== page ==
In the international thriller “Closed Circuit,” a mysterious explosion in a busy London market results in a police swoop. A suspect is detained, and the United Kingdom prepares for one of the most high-profile trials in British history. Two exceptional lawyers — Martin Rose and Claudia Simmons-Howe (played by Eric Bana and Rebecca Hall) — with a romantic history step into a dangerous web of secrets and lies, and when evidence points to a possible British Secret Service cover up, it's not just their reputations, but their lives that are at stake. Here is what Hall said during a roundtable interview with me and other journalists at the “Closed Circuit” press junket in New York City.
What was going through your mind when you first read the “Closed Circuit” screenplay?
I think nothing because it was so gripping. You just kept getting engaged with it. I think it’s a good indication of something working — if you just want to keep reading it. My mind wandering about what I should make for dinner. I was struck by a couple of things initially.
First, it reminded me of the great conspiracy/paranoia movies that were very prevalent and brilliantly in this country [the United States] in the late ‘60s and ‘70s. And I didn’t think anyone had really done that about London, and I thought that was really exciting. I felt it was a pertinent time.
And the second thing that really struck me about it was that it felt very rooted in the real world, that this was something that was really going on. And, of course, I did a bit of research about it and understood more about closed-court procedures. And that, to me, was a bit eye-opening, really.
With closed-circuit cameras becoming more prevalent in our society and with real-life growing concerns about invasion of privacy, were those real-life issues part of what attracted you to do “Closed Circuit”?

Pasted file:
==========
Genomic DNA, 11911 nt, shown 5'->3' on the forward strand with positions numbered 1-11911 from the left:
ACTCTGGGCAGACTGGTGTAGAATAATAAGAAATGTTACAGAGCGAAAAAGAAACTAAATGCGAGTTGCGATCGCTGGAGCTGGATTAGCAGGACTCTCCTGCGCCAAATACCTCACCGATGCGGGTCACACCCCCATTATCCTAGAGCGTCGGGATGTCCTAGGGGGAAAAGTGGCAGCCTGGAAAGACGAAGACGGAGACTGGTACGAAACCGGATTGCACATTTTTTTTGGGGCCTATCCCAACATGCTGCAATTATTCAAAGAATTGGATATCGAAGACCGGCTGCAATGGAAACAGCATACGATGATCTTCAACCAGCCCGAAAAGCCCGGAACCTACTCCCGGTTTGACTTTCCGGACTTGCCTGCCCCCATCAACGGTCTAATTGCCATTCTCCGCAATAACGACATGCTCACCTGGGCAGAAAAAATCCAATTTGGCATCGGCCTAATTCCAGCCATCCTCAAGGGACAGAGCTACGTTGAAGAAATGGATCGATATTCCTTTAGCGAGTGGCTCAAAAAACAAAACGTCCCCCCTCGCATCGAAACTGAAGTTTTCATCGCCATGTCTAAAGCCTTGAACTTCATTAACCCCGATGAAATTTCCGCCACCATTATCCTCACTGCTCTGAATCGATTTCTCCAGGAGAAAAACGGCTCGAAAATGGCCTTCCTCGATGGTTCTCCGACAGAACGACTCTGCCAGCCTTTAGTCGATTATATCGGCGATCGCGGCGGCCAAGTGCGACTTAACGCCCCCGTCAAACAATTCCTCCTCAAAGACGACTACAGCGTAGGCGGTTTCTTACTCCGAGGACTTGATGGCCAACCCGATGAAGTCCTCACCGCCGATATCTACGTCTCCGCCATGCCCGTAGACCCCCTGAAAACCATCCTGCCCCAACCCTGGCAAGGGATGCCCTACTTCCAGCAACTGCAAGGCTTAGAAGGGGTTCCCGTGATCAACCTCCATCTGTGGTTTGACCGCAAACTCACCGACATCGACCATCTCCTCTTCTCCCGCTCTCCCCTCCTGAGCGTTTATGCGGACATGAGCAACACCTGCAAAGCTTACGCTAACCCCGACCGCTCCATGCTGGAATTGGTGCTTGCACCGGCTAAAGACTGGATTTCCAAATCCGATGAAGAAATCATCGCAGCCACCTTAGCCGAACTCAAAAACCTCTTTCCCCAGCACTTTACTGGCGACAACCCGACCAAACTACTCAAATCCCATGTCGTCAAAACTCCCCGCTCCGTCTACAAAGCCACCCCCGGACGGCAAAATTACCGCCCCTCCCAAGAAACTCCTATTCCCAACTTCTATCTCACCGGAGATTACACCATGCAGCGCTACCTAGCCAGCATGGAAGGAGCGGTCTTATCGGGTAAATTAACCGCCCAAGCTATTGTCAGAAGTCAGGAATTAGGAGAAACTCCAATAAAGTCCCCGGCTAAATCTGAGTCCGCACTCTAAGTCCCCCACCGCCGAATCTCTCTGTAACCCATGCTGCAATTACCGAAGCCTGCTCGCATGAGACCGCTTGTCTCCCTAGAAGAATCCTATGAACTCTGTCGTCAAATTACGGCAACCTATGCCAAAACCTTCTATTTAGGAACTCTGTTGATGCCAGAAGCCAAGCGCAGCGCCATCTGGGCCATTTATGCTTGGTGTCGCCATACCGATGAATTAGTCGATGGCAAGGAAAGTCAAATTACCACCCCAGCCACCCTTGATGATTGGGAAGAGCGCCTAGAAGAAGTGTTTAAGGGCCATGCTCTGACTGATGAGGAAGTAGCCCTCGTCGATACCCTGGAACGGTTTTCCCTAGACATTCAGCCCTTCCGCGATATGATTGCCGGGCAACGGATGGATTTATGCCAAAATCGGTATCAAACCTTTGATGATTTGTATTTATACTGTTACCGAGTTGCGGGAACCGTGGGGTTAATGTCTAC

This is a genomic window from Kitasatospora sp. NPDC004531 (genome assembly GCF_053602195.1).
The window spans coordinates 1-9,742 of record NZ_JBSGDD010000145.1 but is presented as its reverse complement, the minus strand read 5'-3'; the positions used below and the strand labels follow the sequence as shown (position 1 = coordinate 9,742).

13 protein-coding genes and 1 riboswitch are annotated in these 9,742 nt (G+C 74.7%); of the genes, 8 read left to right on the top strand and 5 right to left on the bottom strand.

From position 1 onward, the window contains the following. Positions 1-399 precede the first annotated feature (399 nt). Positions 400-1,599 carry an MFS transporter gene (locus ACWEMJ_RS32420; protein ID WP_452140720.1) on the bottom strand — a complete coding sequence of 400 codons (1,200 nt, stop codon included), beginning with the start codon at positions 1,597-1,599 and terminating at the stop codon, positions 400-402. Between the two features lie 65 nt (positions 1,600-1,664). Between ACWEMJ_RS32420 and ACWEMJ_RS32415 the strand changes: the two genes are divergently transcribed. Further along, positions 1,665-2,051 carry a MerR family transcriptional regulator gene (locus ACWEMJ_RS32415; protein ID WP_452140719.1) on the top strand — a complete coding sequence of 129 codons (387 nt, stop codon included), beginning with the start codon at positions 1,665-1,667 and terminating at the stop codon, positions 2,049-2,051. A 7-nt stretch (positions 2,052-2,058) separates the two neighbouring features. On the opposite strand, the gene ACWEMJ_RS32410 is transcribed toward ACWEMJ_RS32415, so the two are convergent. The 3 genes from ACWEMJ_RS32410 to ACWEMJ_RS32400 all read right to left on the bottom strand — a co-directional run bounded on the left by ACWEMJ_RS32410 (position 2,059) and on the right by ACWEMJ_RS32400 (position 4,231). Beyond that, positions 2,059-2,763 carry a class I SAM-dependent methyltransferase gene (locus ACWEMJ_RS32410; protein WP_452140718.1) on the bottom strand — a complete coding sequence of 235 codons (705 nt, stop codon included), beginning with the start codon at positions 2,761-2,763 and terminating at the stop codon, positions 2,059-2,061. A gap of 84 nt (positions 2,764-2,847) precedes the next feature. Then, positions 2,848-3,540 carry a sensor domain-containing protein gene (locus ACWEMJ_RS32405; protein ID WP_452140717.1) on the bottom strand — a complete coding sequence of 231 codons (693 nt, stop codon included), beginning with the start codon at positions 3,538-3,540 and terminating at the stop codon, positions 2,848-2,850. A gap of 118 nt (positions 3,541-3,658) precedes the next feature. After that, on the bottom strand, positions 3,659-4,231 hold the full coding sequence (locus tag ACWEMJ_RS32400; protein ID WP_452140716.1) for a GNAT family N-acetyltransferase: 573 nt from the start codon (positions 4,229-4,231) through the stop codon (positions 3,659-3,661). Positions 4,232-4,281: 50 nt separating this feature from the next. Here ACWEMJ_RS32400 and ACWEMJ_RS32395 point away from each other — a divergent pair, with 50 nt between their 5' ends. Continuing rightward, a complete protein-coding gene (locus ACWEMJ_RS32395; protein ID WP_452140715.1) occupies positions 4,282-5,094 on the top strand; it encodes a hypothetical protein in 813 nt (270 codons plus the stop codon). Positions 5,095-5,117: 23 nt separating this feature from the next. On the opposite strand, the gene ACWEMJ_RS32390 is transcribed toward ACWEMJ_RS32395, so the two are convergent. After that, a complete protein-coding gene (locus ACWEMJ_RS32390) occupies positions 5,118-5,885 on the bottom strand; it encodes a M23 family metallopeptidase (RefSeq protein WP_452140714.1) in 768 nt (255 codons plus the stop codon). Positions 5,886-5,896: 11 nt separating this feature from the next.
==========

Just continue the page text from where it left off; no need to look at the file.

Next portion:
Absolutely. At the time, it actually wasn’t called “Closed Circuit.” It was called “Closed,” because it referred to the court procedures more than it did the spying in the sense of all that stuff, which is a big element of the film. So there were two separate issues that we were talking about, really. I do think it’s important to draw a distinction.
What’s going on in England with secret trials and closed-court procedures is specific to cases related to national security, but now they’ve tried to extend it to civil cases. And that is the topic of discussion at the moment in England.
And then, of course, you have the issues going on here with all the stuff to do with [Edward] Snowden and what the Guardian released about prison, etc. So it [“Closed Circuit”] does feel incredibly topical.
And I do think that it’s a discussion that needs to be had and raised and spoken about. I don’t think it’s all right to say, “Well, if I’ve got nothing to hide, it’s all right for the government to look at everything.”
So I think this film is interesting, in that it looks at people who are very much entrenched in the civil services. It’s people who are working for the government and with the government. And there’s no bad guy, really. And I think [“Closed Circuit”] illustrates very clearly what a complicated area it is to maintain a sense of liberty and free will and all the rights we expect as humans, and also maintain the standard that we want to live and how we want to live and feel safe. And I do think the film talked about that very eloquently.
For more info: "Closed Circuit" website